Improving the experience

Facing the Unexpected

Improving women’s mental health through training to address the psychosocial aspects of prenatal diagnosis.

Current project: March 2022 – March 2025

We are developing the first Australian microcredential course focused on the psychosocial aspects of prenatal diagnosis, for health and allied health professionals.

Our training will be informed through an interdisciplinary program of research undertaken in collaboration with researchers from RMIT University, James Cook University and La Trobe University. The research will address key gaps in knowledge through a series of studies that explore the experiences and perspectives of training needs of health and allied health professionals and people with lived experience of receiving a prenatal diagnosis.

A team of professionals, researchers and people with lived experience will then work together to co-design the online training modules, informed by the research.

The training will cater to professionals who work with women and other pregnant people at any point in their journey through the unexpected, whether this is at the diagnosis and decision-making, during or after a termination for medical reasons (TFMR), within the early parenting period or subsequent pregnancies. Learners will self-select modules to meet their learning interests, and the completion of a set number of modules will qualify the learner for a microcredential.

Unexpected news about the health, development or genetics of an unborn baby changes the experience of pregnancy and increases the incidence of both acute and enduring mental health challenges for women. There is great potential to reduce the mental health challenges through the provision of non-judgemental, non-stigmatised and supportive care that empowers women and nurtures autonomy and adaption at all stages through the unexpected.


This project was made possible with funding from the Liptember Foundation.

Project and research leads

Study 1: Health professionals training perspectives Principal Investigator: Dr Belinda Johnson, RMIT University, BA, SSW(Hons), GradCertTertTeach&Learn, PhD

Study 2: Co-producing training resources Principal Investigator/ Project lead: Pieta Shakes, James Cook University, PhD Candidate, BN(Hons), PGradCertChild&AdolesMentalHlthNurs, GradCertDiagnosticGenomics, GradCertHEdILearnTeach, MNurs(MentalHlth)

Pieta Shakes has lived experience of receiving a third-trimester prenatal diagnosis.

Research Co-investigator: Dr Tracey Ahern, James Cook University, RN, PhD, BNSc (Hons), Grad Dip (Academic Education), BEd

Research Co-investigator: A/Prof Chris Maylea, La Trobe University, BSW(Hons) MHSMP, JD, DSW


Project advisors

Project advisors with lived experience of receiving a prenatal diagnosis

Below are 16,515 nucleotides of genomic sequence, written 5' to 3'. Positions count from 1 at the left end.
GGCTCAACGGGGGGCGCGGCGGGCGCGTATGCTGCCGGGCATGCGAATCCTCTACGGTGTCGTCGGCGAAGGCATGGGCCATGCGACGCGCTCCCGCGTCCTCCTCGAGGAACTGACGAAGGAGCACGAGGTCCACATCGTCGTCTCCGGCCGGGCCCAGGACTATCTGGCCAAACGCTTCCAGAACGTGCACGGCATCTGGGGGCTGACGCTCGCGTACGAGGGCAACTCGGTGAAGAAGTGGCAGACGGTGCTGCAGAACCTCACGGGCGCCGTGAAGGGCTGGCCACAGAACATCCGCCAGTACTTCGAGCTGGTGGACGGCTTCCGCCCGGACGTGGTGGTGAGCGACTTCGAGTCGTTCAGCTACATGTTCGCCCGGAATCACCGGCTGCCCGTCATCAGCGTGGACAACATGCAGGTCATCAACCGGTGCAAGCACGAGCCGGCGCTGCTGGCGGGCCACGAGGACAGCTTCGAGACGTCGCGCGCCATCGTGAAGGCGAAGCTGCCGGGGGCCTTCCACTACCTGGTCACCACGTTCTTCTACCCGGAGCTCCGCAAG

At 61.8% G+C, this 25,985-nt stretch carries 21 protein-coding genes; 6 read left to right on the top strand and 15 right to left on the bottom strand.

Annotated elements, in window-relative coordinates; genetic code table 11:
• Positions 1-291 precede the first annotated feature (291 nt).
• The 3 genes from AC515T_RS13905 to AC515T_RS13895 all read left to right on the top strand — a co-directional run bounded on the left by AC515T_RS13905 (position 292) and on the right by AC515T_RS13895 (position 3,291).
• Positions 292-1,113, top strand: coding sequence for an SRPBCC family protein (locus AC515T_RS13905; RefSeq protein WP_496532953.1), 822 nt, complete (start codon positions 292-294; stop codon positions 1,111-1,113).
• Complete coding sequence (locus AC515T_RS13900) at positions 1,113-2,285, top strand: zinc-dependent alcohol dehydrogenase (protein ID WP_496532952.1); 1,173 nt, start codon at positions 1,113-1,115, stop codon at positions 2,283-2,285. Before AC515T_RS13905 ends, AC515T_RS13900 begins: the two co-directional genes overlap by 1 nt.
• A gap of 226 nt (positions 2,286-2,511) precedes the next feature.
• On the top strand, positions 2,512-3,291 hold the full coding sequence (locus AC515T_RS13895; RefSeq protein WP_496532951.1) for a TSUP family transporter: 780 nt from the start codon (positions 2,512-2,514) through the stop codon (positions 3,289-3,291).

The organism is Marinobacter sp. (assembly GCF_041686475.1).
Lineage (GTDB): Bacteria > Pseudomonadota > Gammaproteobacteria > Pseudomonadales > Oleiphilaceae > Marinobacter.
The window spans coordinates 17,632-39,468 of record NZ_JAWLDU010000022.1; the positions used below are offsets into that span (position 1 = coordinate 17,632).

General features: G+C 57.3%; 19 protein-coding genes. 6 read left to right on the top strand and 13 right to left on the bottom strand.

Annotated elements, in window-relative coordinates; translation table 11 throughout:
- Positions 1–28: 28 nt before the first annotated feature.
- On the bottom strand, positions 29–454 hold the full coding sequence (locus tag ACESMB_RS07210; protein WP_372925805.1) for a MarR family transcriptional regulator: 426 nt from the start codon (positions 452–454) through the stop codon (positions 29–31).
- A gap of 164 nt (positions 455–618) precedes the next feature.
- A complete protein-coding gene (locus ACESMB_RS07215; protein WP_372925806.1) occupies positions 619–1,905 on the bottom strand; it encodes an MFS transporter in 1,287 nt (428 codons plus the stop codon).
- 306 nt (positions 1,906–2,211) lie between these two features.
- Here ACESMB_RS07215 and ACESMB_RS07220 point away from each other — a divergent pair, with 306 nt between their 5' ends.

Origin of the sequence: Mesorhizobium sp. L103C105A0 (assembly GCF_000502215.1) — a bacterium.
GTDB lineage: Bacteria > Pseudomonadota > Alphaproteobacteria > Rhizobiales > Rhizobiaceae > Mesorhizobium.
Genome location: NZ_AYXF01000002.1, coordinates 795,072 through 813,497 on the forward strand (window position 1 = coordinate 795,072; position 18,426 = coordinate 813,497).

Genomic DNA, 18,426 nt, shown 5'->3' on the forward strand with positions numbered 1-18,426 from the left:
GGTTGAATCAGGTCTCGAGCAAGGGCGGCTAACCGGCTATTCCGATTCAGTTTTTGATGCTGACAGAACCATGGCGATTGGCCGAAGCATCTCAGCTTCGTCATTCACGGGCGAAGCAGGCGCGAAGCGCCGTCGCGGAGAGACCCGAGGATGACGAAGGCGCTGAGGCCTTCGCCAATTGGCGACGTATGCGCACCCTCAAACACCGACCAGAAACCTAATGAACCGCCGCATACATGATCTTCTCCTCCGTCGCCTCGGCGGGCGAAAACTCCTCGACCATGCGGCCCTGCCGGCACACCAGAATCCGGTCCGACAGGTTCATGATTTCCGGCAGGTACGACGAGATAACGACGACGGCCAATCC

Natalie Browning, Central Queensland University & Townsville Hospital and Health Service, RN RM BA MEd BN/BMid GCMid MWomHMed MACM
Julia D’Orazio, Julia D’Orazio Postpartum, Accredited Social Worker
Eleanore Fritze, LLB(Hons), BA, Grad Cert Dis St
Sophie Ward, Clinical Psychologist
Zena Mason, Advocate

Additional project advisors

Amanda Bates, Mater Mothers Hospital, Neonatal critical care unit, Clinical nurse consultant- Masters of Clinical practice (Neonatology)
Elizabeth Callinan, Writer & Producer
Alison Deslandes, Specialist Imaging Partners, Accredited Medical Sonographer (AMS), MMedSono
Lucinda Freeman, Graduate School of Health, University of Technology Sydney, Registered Genetic Counsellor
Dr Nicole Highet, Centre of Perinatal Excellence
Margaret Shield, BHSc(Hons)
Skye Stewart, Red Nose, Registered Midwife
Eliza Strauss, The Perinatal Loss Centre, Bereavement Midwife & Perinatal Loss Educator
Dr Imogen Thomson, Royal North Shore Hospital, MD MPhil
Beatrice Webb, ThinkWise Clinical Psychology, BPsych (Hons), MPsych (Clin), Clinical Psychologist
Kara Williams, Down Syndrome Queensland, Registered Midwife, Masters in Primary Maternity Care (Mental Health)


Module collaborators

Amanda Bates, Mater Mothers Hospital, Neonatal critical care unit, Clinical nurse consultant- Masters of Clinical practice (Neonatology)
Natalie Browning, Central Queensland University & Townsville Hospital and Health Service, RN RM BA MEd BN/BMid GCMid MWomHMed MACM
Elizabeth Callinan, Writer & Producer
Alison Deslandes, Specialist Imaging Partners, Accredited Medical Sonographer (AMS), MMedSono
Eliza Strauss, The Perinatal Loss Centre, Bereavement Midwife & Perinatal Loss Educator
Dr Nicole Highet, Centre of Perinatal Excellence
Lyndal Macpherson, Australasian Society for Ultrasound in Medicine, Accredited Medical Sonographer (AMS), GAICD
Dr Renée Miller, The Perinatal Loss Centre, Perinatal Clinical Psychologist & Perinatal Loss Educator
Sophie Ward, Clinical Psychologist
Beatrice Webb, ThinkWise Clinical Psychology, BPsych (Hons), MPsych (Clin), Clinical Psychologist